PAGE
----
SACRAMENTO, Calif. – The U.S. Army Corps of Engineers Sacramento District and U.S. Bureau of Reclamation hosted a ceremony October 17 to celebrate the completion of nearly a decade of work on the new Folsom Dam auxiliary spillway.
Representatives Doris Matsui, California’s 6th Congressional District, and Tom McClintock, California’s 4th Congressional District, joined USACE Sacramento District Commander Col. David Ray and other senior officials from the U.S. Army Corps of Engineers, Bureau of Reclamation, California Central Valley Flood Protection Board, California Department of Water Resources and the Sacramento Area Flood Control Agency to commemorate the milestone.
“We have four major goals that our nation needs us to consistently achieve,” said Lt. Gen. Todd Semonite, Commanding General of the Corps of Engineers. “These goals are to support national security, deliver integrated water resource solutions, reduce disaster risk, and prepare for tomorrow. Right here in Folsom,” he continued, “the auxiliary spillway … proudly stands as a tangible example of our commitment to advance all of these goals.”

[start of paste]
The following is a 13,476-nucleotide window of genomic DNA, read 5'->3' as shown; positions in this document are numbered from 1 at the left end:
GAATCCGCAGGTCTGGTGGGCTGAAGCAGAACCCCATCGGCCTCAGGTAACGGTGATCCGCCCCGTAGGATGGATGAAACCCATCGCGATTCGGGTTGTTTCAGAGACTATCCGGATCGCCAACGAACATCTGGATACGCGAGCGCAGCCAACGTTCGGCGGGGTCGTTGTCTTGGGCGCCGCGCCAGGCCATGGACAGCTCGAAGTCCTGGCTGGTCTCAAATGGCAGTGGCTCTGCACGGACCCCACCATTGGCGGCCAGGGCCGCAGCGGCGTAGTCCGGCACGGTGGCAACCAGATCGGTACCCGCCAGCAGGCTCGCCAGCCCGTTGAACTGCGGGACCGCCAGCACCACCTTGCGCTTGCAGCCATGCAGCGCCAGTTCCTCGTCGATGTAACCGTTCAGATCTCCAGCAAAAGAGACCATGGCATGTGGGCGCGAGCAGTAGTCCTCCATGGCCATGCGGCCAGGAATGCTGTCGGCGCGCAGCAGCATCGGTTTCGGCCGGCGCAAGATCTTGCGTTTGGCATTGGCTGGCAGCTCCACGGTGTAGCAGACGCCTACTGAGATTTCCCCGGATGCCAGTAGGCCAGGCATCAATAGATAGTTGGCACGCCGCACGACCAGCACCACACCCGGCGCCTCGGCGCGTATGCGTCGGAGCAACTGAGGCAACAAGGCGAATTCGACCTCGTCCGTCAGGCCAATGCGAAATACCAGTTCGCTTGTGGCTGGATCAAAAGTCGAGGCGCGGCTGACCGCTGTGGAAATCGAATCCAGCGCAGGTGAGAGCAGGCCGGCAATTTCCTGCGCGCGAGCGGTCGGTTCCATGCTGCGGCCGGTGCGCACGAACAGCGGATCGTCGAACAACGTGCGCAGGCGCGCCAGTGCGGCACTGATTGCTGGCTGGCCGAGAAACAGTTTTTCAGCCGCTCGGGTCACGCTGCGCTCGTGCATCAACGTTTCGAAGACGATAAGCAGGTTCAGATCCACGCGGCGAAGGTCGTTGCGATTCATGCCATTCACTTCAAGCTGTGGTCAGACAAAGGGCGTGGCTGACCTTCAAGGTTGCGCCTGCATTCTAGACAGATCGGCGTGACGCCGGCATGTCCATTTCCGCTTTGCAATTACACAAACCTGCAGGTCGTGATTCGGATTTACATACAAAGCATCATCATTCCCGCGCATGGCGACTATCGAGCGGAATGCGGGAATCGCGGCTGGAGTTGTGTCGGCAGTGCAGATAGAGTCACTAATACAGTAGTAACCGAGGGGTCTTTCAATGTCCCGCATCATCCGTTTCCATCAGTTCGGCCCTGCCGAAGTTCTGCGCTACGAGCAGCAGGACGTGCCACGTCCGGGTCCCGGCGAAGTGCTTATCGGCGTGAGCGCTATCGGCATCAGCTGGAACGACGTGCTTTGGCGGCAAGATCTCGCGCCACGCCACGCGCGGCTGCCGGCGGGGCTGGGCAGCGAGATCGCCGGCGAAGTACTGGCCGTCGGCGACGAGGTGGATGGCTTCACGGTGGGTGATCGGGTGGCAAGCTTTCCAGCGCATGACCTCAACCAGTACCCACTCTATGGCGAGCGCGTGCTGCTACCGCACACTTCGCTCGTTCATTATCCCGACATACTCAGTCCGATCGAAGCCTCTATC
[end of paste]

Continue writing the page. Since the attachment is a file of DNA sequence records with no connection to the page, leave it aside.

The ceremony culminated with Semonite and U.S. Department of the Interior Deputy Assistant Secretary for Water and Science Austin Ewell unveiling the design for a new dedication plaque to be placed along the American River Bike Trail near the auxiliary spillway control structure.
The project kicked off in 2008 when the Bureau of Reclamation began excavating the site, and with the first two phases complete by 2011, the site was transferred to the Corps to begin construction of the spillway approach channel, chute and control structure.
The first concrete was placed in May 2012 and in 2014, the gates that now help make up the 158-foot tall control structure, arrived from Vancouver, Washington.
In April 2016, the last of more than 307,000 cubic yards of concrete – enough to pave 157 miles of two-lane highway – was placed in the spillway chute, and by December 2016, construction of the new Folsom Dam auxiliary spillway was complete.
The $900-million cooperative effort was designed to improve the safety of Folsom Dam and to reduce flood risk for the approximately 2.5 million people in the Sacramento metropolitan area.